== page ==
Grandma tales part 2 (grumpy about muggings)

I’ve had Hal-moh-nee on the mind this week. It’s amazing how much I long to see her sometimes. Maybe I would miss her less if I had committed some energy as an adult to seeing her more regularly while she was still alive, but I lived in DC and Grandma was in Seattle and I was a strung-out lawyer. Which is no real excuse. My failure to make time for Grandma in her last years is among the more significant emotional reasons why I’m glad to be out of the profession for good (I hope).

But also I think it’s parenthood that constantly brings her to mind, as I struggle with questions of how to be a functional parent to young children in different situations. Grandma taught me so many little lessons by just being with me when I was small. She was so good to me, a sweet anchor for my grumpy heart. I think I’ll spend the next week or two telling some Grandma tales.

Picture Seoul, Korea in the early 1970’s, a third world metropolis of millions, streets full of stray dogs and crazy drivers and three-wheeled trucks, and here comes the guy pushing a food cart selling beans and steamed rice cakes. I’m too lazy right now to find any photos. Maybe another day. And I guess I should say South Korea, though I wasn’t taught to say it that way. Korea was Korea to my Korean family members, who still remembered a time before the white peeps came and broke it into two nations.

Dad worked as a civilian DOD employee on the Eighth Army base in Seoul. Most Americans associated with the base lived on the base, but many of us with Korean moms lived in the city proper instead. In my child’s memory, the city neighborhoods where nice homes stood were bunkers. Concrete walls surrounded each house. At the tops of the walls were rolls of barbed wire to keep out slickee boys — burglars and thieves. Locked metal gates, topped with vicious spikes and big enough to admit a car, granted entry to a home’s yard.

We lived in a walled-in house at the dead end of one of these bunkered roads, in an area my dad affectionately dubbed Skunk Hollow, probably because of the smell. Grandma frequently walked to our house in the morning, spent the day with us, and then walked home to her own smaller and more traditional Korean home. I have no idea how far it was, but I’m guessing it had to be less than a mile. I used to make the walk with her sometimes, when I got to sleep over at her house. I held her hand tight as we trudged through a claustrophobic maze of narrow alleys, grey walls rising high and tight on either side of me, until we emerged mysteriously at her house on one end or my own home on the other.

One fine day my mom treated Grandma to a new purse and some cash. Grandma headed out in the afternoon with her new purse on her arm, and presently I heard voices of adults sounding very, very unhappy. Grandma had been attacked by two men who beat her up and stole her purse as she walked home. They even broke her false teeth (a full set of clackers, mind you). I imagined my poor Grandma lying broken in one of those bunkered alleys, her body smashed to the ground and broken into pieces by very bad men. I was terrified.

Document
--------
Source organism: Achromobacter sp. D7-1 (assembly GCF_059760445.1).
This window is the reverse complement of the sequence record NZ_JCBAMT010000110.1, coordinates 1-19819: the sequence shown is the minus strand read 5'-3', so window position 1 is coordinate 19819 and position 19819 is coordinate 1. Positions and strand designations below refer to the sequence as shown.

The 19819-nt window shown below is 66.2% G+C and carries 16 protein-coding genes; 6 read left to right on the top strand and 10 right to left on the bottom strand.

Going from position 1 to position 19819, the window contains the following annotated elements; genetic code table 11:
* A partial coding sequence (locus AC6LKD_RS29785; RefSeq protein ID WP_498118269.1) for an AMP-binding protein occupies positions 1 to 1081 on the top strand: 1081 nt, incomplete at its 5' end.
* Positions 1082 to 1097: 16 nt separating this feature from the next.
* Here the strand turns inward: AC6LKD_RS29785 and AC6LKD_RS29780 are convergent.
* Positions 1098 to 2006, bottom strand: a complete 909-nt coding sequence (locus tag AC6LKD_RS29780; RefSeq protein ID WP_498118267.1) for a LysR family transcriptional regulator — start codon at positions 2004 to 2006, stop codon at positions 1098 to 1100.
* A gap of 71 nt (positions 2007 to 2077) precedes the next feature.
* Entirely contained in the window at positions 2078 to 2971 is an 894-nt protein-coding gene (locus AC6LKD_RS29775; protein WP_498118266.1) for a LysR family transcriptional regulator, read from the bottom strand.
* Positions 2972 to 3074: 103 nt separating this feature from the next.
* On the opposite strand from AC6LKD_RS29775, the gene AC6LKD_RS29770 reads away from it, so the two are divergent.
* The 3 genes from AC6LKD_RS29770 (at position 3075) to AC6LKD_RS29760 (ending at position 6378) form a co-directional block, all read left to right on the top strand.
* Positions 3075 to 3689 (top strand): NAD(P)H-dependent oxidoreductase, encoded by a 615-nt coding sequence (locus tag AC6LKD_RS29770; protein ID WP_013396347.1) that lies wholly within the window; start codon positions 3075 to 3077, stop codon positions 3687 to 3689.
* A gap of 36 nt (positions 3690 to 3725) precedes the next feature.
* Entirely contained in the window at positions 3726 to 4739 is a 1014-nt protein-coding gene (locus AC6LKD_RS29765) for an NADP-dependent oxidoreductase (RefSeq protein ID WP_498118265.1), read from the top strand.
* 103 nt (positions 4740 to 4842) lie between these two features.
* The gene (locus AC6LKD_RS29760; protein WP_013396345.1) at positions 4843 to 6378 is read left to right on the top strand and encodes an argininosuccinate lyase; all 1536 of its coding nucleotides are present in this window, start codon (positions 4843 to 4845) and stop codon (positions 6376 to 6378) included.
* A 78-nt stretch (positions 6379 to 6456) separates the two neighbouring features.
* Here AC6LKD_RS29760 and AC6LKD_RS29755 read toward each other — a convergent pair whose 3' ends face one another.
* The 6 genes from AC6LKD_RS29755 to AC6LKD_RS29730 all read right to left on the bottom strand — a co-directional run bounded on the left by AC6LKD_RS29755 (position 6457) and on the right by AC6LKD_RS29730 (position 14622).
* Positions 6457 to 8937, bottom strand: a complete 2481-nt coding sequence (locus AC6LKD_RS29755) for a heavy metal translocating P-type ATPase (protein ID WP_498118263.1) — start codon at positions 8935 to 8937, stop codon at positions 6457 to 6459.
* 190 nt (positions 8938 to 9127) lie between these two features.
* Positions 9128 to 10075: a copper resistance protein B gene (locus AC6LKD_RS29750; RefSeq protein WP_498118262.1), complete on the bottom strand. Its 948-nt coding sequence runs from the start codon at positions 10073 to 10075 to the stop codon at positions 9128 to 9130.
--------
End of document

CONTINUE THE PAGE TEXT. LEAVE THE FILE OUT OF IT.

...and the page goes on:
Not long after, Grandma came on over and sat with me in my room. I had questions for her. She was a storyteller and always answered my inquiries. She told me about how two thugs grabbed her purse and threw her against a wall, so that her face hit and her false teeth broke. She rued the loss of that pretty new purse and all that money. The mix of fear and curiosity I felt about the attack must have been apparent. Grandma offered to show me her injuries. She opened her shirt and bared her chest. I had seen it many times before — she wasn’t even remotely body-shy with me — but now the left side of her chest, from her shoulder and down her breast and rib cage, was black as calligraphy ink. I wanted to cry, it looked so awful. I was so upset about how badly she was hurt. But Grandma just laughed gently and told me I could touch it, it didn’t hurt anymore. She explained that it was a healing bruise, and then she assured me she was fine.  And she was. It all healed up just right eventually. She was tough as nails.

Grandma had a way of laughing and shaking her head that sucked fear out of me, but I don’t think of her as a person who lied to me about the risks of life. She took them seriously. She kept me close when we walked around town. She warned me about kidnappers who would want to steal the pretty little blond girl and try to sell me into slavery or, even worse, kill me if my family didn’t pay a ransom. She told me about diseases and shared stories of war. She told me about how my grand-uncle, her brother, was brain-damaged as a child by a Japanese soldier who boxed his head so hard that his ear bled, and then he was never the same again. We affectionately called him “heh-leh-leh sam-chun,” which loosely translates to “crazy uncle.”

For all the scary tales, Grandma always added a touch of humor and made me feel safe about the adventure of life –- and especially about her. Don’t you think kids fear harm to their nurturers more than almost anything else?  A year or so ago, when I had a breast biopsy to see if I had cancer, I remembered Grandma’s way of reassuring me. I tried to emulate her. I played it straight with the kids about what was going on, and I let them see the site of the biopsy, bloody bandages and all. I watched them react, the mix of curiosity and anxiety, and it was like looking down a tunnel into my own past as I stared at my grandma’s blackened breast. I’m glad she taught me not to keep secrets of things like that. Better to share some scary realities with your little ones than to hide it from them. Better to laugh down fear together than to shiver alone in the dark.